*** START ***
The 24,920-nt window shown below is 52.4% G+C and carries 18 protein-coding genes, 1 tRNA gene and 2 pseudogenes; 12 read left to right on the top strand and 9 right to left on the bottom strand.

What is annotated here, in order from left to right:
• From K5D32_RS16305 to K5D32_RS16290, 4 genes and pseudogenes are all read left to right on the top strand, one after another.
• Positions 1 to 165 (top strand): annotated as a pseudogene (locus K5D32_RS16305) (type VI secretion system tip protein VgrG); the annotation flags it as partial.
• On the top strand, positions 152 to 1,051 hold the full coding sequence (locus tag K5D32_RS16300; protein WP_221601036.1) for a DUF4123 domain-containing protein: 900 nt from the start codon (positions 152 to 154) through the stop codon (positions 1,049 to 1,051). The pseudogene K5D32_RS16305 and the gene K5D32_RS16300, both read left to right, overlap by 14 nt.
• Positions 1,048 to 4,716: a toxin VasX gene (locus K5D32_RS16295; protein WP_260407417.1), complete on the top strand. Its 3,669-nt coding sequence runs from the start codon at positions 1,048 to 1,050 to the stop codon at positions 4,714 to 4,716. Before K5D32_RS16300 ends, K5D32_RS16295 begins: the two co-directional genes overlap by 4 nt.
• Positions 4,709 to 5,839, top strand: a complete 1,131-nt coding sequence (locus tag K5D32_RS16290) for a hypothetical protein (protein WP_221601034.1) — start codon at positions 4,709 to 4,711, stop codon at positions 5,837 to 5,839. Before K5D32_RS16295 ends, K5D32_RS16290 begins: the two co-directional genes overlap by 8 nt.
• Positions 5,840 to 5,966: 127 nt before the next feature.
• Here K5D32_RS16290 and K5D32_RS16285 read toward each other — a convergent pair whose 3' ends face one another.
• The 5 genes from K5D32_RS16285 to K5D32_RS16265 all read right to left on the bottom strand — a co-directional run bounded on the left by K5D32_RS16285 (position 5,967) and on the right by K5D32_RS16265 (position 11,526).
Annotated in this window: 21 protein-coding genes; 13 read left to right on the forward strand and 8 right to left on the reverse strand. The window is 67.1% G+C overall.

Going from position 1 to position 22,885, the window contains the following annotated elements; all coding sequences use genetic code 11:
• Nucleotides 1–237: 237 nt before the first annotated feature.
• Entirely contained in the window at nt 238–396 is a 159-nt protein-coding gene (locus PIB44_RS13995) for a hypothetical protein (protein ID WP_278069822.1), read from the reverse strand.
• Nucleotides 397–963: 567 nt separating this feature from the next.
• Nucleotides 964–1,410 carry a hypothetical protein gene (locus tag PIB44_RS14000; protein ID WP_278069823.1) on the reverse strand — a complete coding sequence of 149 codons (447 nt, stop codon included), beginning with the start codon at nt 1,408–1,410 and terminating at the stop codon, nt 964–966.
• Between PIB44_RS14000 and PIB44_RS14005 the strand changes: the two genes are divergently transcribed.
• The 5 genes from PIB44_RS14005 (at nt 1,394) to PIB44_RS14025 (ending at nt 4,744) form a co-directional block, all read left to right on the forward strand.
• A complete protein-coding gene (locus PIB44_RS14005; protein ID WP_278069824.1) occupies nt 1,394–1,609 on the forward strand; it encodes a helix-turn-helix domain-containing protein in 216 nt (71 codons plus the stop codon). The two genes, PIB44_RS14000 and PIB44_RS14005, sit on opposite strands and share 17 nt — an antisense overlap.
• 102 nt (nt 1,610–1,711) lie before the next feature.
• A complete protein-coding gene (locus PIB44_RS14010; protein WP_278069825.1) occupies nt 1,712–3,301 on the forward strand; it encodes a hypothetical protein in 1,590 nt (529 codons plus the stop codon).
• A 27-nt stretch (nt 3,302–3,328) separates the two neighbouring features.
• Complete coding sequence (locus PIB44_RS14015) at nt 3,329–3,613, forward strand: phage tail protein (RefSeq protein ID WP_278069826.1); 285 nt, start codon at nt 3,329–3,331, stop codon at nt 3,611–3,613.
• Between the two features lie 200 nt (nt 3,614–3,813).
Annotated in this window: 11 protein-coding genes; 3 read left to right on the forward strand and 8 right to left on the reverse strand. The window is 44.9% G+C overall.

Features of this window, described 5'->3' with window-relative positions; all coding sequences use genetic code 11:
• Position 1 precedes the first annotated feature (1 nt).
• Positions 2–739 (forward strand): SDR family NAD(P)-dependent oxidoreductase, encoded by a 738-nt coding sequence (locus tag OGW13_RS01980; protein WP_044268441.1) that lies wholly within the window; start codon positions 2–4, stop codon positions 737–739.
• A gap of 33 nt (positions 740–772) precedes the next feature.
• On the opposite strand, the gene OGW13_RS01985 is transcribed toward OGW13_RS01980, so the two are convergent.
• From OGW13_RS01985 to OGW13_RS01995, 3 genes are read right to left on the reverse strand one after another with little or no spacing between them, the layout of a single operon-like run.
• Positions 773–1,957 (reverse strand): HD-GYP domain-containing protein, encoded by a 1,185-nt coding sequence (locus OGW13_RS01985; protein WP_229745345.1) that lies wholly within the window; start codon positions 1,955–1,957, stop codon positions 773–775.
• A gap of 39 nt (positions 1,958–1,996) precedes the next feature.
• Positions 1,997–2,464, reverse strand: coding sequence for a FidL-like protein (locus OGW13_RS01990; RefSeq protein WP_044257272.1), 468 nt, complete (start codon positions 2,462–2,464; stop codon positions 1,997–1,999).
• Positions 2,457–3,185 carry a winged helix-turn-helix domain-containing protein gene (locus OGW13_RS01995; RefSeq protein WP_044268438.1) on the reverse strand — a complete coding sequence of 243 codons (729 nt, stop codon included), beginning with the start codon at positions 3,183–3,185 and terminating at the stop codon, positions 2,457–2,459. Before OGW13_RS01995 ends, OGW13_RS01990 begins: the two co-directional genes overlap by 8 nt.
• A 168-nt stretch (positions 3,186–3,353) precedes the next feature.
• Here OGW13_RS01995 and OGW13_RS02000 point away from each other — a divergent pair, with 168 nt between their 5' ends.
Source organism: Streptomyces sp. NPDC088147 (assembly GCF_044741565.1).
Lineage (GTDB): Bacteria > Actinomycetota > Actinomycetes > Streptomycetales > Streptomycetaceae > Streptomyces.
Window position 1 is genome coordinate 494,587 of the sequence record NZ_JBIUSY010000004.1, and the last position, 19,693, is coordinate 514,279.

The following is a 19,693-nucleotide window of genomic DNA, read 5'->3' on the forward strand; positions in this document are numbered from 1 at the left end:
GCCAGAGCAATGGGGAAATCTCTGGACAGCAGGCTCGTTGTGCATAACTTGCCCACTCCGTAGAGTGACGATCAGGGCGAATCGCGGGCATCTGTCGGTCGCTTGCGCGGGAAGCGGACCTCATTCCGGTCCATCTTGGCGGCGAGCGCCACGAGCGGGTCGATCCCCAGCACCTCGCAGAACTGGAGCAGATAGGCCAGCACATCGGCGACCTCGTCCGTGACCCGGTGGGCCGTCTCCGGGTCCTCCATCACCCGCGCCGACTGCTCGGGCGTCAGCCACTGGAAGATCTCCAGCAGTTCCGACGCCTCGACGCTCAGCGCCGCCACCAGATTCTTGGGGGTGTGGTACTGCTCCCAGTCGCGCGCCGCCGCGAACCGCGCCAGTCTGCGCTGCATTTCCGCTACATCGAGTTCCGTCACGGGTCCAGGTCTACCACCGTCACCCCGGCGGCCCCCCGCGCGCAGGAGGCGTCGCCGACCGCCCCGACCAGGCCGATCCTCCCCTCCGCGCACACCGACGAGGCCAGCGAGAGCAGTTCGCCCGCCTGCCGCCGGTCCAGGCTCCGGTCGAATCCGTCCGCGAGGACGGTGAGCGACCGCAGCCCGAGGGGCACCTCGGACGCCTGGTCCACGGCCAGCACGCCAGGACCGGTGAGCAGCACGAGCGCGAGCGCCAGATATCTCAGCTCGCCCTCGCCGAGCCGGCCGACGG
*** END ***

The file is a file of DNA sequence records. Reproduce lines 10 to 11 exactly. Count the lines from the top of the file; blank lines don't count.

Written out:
• The 5 genes from K5D32_RS16285 to K5D32_RS16265 all read right to left on the bottom strand — a co-directional run bounded on the left by K5D32_RS16285 (position 5,967) and on the right by K5D32_RS16265 (position 11,526).
Annotated in this window: 21 protein-coding genes; 13 read left to right on the forward strand and 8 right to left on the reverse strand. The window is 67.1% G+C overall.